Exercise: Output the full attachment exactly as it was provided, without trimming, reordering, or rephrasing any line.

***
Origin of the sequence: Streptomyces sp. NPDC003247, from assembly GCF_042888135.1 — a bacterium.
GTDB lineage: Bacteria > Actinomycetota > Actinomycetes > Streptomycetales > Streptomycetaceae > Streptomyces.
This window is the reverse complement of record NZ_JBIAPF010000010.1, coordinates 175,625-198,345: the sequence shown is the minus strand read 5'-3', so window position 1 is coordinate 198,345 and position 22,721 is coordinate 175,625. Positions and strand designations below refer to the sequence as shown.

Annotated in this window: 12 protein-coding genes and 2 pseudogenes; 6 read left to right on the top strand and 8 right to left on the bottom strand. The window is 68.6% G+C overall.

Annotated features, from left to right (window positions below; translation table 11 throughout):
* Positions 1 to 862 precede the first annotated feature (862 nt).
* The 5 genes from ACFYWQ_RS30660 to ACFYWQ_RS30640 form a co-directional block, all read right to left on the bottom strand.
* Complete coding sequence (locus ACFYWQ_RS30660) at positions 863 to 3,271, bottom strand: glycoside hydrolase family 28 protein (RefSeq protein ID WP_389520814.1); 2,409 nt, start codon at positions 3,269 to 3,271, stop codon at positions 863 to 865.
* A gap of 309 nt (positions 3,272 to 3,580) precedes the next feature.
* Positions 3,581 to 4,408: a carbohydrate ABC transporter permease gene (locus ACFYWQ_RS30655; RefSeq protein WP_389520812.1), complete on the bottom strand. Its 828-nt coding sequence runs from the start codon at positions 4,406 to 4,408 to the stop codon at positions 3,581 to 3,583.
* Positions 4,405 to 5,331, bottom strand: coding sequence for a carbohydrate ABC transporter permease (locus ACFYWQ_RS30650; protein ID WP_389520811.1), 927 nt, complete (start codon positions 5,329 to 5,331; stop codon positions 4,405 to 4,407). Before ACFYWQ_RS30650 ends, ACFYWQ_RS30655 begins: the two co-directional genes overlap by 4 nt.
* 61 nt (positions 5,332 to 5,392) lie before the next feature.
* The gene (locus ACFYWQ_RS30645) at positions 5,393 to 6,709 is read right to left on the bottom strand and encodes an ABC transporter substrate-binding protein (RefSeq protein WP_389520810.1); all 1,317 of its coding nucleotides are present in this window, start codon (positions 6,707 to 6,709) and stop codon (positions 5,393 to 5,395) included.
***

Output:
Origin of the sequence: Streptomyces sp. NPDC003247, from assembly GCF_042888135.1 — a bacterium.
GTDB lineage: Bacteria > Actinomycetota > Actinomycetes > Streptomycetales > Streptomycetaceae > Streptomyces.
This window is the reverse complement of record NZ_JBIAPF010000010.1, coordinates 175,625-198,345: the sequence shown is the minus strand read 5'-3', so window position 1 is coordinate 198,345 and position 22,721 is coordinate 175,625. Positions and strand designations below refer to the sequence as shown.

Annotated in this window: 12 protein-coding genes and 2 pseudogenes; 6 read left to right on the top strand and 8 right to left on the bottom strand. The window is 68.6% G+C overall.

Annotated features, from left to right (window positions below; translation table 11 throughout):
* Positions 1 to 862 precede the first annotated feature (862 nt).
* The 5 genes from ACFYWQ_RS30660 to ACFYWQ_RS30640 form a co-directional block, all read right to left on the bottom strand.
* Complete coding sequence (locus ACFYWQ_RS30660) at positions 863 to 3,271, bottom strand: glycoside hydrolase family 28 protein (RefSeq protein ID WP_389520814.1); 2,409 nt, start codon at positions 3,269 to 3,271, stop codon at positions 863 to 865.
* A gap of 309 nt (positions 3,272 to 3,580) precedes the next feature.
* Positions 3,581 to 4,408: a carbohydrate ABC transporter permease gene (locus ACFYWQ_RS30655; RefSeq protein WP_389520812.1), complete on the bottom strand. Its 828-nt coding sequence runs from the start codon at positions 4,406 to 4,408 to the stop codon at positions 3,581 to 3,583.
* Positions 4,405 to 5,331, bottom strand: coding sequence for a carbohydrate ABC transporter permease (locus ACFYWQ_RS30650; protein ID WP_389520811.1), 927 nt, complete (start codon positions 5,329 to 5,331; stop codon positions 4,405 to 4,407). Before ACFYWQ_RS30650 ends, ACFYWQ_RS30655 begins: the two co-directional genes overlap by 4 nt.
* 61 nt (positions 5,332 to 5,392) lie before the next feature.
* The gene (locus ACFYWQ_RS30645) at positions 5,393 to 6,709 is read right to left on the bottom strand and encodes an ABC transporter substrate-binding protein (RefSeq protein WP_389520810.1); all 1,317 of its coding nucleotides are present in this window, start codon (positions 6,707 to 6,709) and stop codon (positions 5,393 to 5,395) included.